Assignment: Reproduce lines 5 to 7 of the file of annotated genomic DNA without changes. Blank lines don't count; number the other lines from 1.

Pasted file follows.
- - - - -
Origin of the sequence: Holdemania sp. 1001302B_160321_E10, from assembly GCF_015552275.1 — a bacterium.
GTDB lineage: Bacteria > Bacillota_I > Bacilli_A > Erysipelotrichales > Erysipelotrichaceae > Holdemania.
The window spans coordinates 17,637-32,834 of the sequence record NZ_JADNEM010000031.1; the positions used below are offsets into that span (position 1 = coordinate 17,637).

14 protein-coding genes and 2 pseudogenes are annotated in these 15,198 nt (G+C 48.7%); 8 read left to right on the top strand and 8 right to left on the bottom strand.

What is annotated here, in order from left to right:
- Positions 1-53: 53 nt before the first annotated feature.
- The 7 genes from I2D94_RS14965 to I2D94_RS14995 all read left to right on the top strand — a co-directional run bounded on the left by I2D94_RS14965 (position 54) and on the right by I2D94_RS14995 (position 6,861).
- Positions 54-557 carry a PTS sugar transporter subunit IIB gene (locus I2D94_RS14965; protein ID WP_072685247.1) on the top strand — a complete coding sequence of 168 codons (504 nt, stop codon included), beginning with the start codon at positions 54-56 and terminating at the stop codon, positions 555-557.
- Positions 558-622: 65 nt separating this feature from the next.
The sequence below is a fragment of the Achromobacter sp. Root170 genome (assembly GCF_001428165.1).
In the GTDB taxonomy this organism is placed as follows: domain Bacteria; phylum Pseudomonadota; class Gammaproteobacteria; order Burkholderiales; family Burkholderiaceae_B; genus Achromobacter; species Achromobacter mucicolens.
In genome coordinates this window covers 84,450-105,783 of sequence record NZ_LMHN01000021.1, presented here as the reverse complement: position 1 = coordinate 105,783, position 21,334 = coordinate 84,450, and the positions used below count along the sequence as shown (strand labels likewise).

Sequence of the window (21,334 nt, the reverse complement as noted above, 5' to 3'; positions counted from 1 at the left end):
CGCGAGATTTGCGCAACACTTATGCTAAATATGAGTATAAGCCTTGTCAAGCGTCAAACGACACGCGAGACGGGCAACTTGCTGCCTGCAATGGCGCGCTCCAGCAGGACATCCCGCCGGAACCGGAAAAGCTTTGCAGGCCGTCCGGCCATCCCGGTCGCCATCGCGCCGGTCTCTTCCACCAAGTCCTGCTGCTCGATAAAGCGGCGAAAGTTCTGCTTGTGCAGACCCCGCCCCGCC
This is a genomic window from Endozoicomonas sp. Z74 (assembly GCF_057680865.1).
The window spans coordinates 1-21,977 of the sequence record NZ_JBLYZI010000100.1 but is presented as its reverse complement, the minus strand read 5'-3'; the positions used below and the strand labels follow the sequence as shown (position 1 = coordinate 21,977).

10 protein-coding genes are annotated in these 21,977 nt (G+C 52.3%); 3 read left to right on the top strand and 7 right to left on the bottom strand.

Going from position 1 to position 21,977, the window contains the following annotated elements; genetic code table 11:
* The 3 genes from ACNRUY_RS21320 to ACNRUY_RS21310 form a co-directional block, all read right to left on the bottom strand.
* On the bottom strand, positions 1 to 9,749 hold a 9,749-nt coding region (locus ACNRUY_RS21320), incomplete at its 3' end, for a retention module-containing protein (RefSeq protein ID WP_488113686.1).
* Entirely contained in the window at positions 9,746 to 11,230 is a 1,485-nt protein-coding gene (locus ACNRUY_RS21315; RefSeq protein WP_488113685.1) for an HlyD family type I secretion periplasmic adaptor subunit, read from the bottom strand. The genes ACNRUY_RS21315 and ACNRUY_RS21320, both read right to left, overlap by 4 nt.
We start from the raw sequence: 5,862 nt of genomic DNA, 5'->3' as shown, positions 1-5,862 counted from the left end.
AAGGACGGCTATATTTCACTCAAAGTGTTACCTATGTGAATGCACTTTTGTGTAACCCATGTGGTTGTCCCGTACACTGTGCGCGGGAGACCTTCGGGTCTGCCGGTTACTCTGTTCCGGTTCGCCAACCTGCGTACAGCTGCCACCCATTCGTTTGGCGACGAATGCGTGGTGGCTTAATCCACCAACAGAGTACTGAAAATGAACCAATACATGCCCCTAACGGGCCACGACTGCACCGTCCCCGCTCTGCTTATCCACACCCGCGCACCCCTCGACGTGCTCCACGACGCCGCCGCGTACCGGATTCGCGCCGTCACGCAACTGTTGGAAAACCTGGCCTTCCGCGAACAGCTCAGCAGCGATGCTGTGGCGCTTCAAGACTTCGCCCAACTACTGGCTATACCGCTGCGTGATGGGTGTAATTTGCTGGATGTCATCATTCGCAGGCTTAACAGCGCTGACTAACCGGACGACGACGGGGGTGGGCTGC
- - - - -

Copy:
What is annotated here, in order from left to right:
- Positions 1-53: 53 nt before the first annotated feature.
- The 7 genes from I2D94_RS14965 to I2D94_RS14995 all read left to right on the top strand — a co-directional run bounded on the left by I2D94_RS14965 (position 54) and on the right by I2D94_RS14995 (position 6,861).